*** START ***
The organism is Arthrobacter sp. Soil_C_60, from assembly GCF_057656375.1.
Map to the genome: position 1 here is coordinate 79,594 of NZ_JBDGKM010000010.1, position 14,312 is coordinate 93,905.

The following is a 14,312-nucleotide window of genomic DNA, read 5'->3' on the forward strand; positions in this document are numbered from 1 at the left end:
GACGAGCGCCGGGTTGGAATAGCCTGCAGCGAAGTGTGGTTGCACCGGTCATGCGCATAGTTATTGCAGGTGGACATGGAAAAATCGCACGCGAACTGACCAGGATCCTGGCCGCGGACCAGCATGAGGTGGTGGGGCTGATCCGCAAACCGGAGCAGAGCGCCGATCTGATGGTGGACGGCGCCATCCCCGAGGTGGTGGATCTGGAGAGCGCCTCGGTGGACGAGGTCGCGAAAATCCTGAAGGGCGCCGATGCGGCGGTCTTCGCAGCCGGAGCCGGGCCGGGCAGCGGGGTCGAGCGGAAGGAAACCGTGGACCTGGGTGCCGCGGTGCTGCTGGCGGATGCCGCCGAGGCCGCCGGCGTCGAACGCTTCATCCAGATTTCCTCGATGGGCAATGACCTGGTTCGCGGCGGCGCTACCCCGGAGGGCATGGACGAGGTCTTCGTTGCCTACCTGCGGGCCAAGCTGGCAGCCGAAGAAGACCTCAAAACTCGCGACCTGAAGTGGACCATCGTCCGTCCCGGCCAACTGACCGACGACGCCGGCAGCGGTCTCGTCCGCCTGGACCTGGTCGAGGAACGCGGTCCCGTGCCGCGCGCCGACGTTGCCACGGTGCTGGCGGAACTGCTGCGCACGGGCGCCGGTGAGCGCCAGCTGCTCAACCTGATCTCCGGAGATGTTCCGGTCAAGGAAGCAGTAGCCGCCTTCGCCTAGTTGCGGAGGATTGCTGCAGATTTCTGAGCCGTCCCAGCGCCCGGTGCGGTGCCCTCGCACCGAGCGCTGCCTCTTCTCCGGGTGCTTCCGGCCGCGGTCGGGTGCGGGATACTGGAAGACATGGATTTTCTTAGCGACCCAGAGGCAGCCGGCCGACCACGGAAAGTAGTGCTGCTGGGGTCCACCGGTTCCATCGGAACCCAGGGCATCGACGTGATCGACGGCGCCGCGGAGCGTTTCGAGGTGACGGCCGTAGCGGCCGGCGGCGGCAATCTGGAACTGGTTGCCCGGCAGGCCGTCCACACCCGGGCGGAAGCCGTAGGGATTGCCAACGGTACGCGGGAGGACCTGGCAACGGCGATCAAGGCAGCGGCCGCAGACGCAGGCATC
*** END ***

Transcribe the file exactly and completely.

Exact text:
The organism is Arthrobacter sp. Soil_C_60, from assembly GCF_057656375.1.
Map to the genome: position 1 here is coordinate 79,594 of NZ_JBDGKM010000010.1, position 14,312 is coordinate 93,905.

The following is a 14,312-nucleotide window of genomic DNA, read 5'->3' on the forward strand; positions in this document are numbered from 1 at the left end:
GACGAGCGCCGGGTTGGAATAGCCTGCAGCGAAGTGTGGTTGCACCGGTCATGCGCATAGTTATTGCAGGTGGACATGGAAAAATCGCACGCGAACTGACCAGGATCCTGGCCGCGGACCAGCATGAGGTGGTGGGGCTGATCCGCAAACCGGAGCAGAGCGCCGATCTGATGGTGGACGGCGCCATCCCCGAGGTGGTGGATCTGGAGAGCGCCTCGGTGGACGAGGTCGCGAAAATCCTGAAGGGCGCCGATGCGGCGGTCTTCGCAGCCGGAGCCGGGCCGGGCAGCGGGGTCGAGCGGAAGGAAACCGTGGACCTGGGTGCCGCGGTGCTGCTGGCGGATGCCGCCGAGGCCGCCGGCGTCGAACGCTTCATCCAGATTTCCTCGATGGGCAATGACCTGGTTCGCGGCGGCGCTACCCCGGAGGGCATGGACGAGGTCTTCGTTGCCTACCTGCGGGCCAAGCTGGCAGCCGAAGAAGACCTCAAAACTCGCGACCTGAAGTGGACCATCGTCCGTCCCGGCCAACTGACCGACGACGCCGGCAGCGGTCTCGTCCGCCTGGACCTGGTCGAGGAACGCGGTCCCGTGCCGCGCGCCGACGTTGCCACGGTGCTGGCGGAACTGCTGCGCACGGGCGCCGGTGAGCGCCAGCTGCTCAACCTGATCTCCGGAGATGTTCCGGTCAAGGAAGCAGTAGCCGCCTTCGCCTAGTTGCGGAGGATTGCTGCAGATTTCTGAGCCGTCCCAGCGCCCGGTGCGGTGCCCTCGCACCGAGCGCTGCCTCTTCTCCGGGTGCTTCCGGCCGCGGTCGGGTGCGGGATACTGGAAGACATGGATTTTCTTAGCGACCCAGAGGCAGCCGGCCGACCACGGAAAGTAGTGCTGCTGGGGTCCACCGGTTCCATCGGAACCCAGGGCATCGACGTGATCGACGGCGCCGCGGAGCGTTTCGAGGTGACGGCCGTAGCGGCCGGCGGCGGCAATCTGGAACTGGTTGCCCGGCAGGCCGTCCACACCCGGGCGGAAGCCGTAGGGATTGCCAACGGTACGCGGGAGGACCTGGCAACGGCGATCAAGGCAGCGGCCGCAGACGCAGGCATC